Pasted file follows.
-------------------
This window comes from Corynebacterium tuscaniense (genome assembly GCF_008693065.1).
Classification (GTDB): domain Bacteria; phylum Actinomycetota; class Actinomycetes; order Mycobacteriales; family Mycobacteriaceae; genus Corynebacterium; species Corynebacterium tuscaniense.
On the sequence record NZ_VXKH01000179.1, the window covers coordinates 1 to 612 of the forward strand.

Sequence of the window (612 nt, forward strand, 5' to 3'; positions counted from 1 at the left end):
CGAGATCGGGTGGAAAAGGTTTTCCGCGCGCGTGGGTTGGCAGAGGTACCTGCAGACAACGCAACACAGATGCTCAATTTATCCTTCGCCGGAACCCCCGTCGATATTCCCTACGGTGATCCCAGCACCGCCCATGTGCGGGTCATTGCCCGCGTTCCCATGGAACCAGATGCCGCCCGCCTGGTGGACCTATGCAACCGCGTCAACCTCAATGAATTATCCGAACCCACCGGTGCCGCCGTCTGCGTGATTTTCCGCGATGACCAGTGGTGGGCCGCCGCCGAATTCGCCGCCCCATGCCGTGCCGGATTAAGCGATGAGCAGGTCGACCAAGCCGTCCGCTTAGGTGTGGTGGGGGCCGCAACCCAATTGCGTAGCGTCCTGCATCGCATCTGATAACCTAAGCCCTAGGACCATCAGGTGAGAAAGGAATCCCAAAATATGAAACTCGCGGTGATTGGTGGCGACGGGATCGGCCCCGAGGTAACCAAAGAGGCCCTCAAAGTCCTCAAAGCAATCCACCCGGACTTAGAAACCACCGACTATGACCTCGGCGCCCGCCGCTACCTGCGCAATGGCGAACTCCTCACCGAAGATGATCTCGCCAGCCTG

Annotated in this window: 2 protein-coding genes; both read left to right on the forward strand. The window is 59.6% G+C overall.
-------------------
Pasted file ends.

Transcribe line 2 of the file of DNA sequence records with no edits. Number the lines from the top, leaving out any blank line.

Classification (GTDB): domain Bacteria; phylum Actinomycetota; class Actinomycetes; order Mycobacteriales; family Mycobacteriaceae; genus Corynebacterium; species Corynebacterium tuscaniense.